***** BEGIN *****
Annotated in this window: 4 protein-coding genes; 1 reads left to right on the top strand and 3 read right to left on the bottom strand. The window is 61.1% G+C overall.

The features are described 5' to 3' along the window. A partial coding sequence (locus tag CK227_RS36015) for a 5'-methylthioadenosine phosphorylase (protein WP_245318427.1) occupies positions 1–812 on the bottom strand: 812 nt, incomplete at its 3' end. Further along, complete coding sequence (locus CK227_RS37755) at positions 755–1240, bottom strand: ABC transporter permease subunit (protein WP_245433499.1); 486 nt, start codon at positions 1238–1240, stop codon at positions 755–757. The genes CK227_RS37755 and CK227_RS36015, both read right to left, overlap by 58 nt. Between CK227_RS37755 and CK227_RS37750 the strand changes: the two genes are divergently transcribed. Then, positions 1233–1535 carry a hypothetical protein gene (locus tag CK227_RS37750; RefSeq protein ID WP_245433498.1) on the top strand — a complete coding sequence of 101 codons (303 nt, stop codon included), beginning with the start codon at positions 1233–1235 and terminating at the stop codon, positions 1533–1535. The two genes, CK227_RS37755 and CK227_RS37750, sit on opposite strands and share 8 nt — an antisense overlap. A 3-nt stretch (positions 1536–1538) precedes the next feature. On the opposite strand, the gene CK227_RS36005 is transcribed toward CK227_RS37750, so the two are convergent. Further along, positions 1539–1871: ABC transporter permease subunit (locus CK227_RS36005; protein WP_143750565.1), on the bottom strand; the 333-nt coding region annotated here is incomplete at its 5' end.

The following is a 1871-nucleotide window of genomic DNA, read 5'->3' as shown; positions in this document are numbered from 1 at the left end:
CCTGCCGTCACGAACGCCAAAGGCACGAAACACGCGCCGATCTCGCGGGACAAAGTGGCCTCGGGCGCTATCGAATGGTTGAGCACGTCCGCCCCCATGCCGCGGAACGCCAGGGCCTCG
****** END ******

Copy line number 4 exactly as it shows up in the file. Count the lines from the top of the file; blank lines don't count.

CCTGCCGTCACGAACGCCAAAGGCACGAAACACGCGCCGATCTCGCGGGACAAAGTGGCCTCGGGCGCTATCGAATGGTTGAGCACGTCCGCCCCCATGCCGCGGAACGCCAGGGCCTCG